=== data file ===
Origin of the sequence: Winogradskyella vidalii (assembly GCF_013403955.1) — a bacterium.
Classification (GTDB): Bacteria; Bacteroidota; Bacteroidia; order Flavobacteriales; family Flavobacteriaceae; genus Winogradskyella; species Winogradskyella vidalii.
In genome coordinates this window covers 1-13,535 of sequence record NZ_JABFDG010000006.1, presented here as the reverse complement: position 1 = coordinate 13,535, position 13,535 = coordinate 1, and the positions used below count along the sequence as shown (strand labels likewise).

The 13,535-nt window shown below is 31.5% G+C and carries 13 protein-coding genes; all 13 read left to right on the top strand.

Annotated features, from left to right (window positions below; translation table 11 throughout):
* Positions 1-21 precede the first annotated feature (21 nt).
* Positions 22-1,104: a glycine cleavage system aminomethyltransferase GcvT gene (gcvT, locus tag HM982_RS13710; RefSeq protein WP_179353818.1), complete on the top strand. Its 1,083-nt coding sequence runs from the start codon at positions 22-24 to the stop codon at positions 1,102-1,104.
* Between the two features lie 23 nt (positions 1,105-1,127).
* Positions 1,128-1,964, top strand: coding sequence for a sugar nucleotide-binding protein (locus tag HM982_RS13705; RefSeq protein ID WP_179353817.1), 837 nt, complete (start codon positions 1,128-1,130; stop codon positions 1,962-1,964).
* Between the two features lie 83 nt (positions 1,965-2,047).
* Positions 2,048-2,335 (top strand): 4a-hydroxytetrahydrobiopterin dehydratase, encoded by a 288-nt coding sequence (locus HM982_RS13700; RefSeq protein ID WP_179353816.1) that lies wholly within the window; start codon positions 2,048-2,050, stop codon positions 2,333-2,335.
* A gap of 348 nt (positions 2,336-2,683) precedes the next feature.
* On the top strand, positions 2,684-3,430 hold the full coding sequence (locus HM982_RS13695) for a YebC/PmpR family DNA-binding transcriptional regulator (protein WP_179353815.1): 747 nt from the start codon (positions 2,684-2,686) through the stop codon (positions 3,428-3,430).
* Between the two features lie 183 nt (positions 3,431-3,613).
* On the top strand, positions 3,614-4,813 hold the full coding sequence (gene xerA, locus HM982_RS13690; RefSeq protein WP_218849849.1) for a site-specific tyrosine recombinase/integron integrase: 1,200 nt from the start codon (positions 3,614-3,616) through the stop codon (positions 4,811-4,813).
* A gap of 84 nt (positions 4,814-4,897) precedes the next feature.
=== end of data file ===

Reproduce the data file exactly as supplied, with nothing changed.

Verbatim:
Origin of the sequence: Winogradskyella vidalii (assembly GCF_013403955.1) — a bacterium.
Classification (GTDB): Bacteria; Bacteroidota; Bacteroidia; order Flavobacteriales; family Flavobacteriaceae; genus Winogradskyella; species Winogradskyella vidalii.
In genome coordinates this window covers 1-13,535 of sequence record NZ_JABFDG010000006.1, presented here as the reverse complement: position 1 = coordinate 13,535, position 13,535 = coordinate 1, and the positions used below count along the sequence as shown (strand labels likewise).

The 13,535-nt window shown below is 31.5% G+C and carries 13 protein-coding genes; all 13 read left to right on the top strand.

Annotated features, from left to right (window positions below; translation table 11 throughout):
* Positions 1-21 precede the first annotated feature (21 nt).
* Positions 22-1,104: a glycine cleavage system aminomethyltransferase GcvT gene (gcvT, locus tag HM982_RS13710; RefSeq protein WP_179353818.1), complete on the top strand. Its 1,083-nt coding sequence runs from the start codon at positions 22-24 to the stop codon at positions 1,102-1,104.
* Between the two features lie 23 nt (positions 1,105-1,127).
* Positions 1,128-1,964, top strand: coding sequence for a sugar nucleotide-binding protein (locus tag HM982_RS13705; RefSeq protein ID WP_179353817.1), 837 nt, complete (start codon positions 1,128-1,130; stop codon positions 1,962-1,964).
* Between the two features lie 83 nt (positions 1,965-2,047).
* Positions 2,048-2,335 (top strand): 4a-hydroxytetrahydrobiopterin dehydratase, encoded by a 288-nt coding sequence (locus HM982_RS13700; RefSeq protein ID WP_179353816.1) that lies wholly within the window; start codon positions 2,048-2,050, stop codon positions 2,333-2,335.
* A gap of 348 nt (positions 2,336-2,683) precedes the next feature.
* On the top strand, positions 2,684-3,430 hold the full coding sequence (locus HM982_RS13695) for a YebC/PmpR family DNA-binding transcriptional regulator (protein WP_179353815.1): 747 nt from the start codon (positions 2,684-2,686) through the stop codon (positions 3,428-3,430).
* Between the two features lie 183 nt (positions 3,431-3,613).
* On the top strand, positions 3,614-4,813 hold the full coding sequence (gene xerA, locus HM982_RS13690; RefSeq protein WP_218849849.1) for a site-specific tyrosine recombinase/integron integrase: 1,200 nt from the start codon (positions 3,614-3,616) through the stop codon (positions 4,811-4,813).
* A gap of 84 nt (positions 4,814-4,897) precedes the next feature.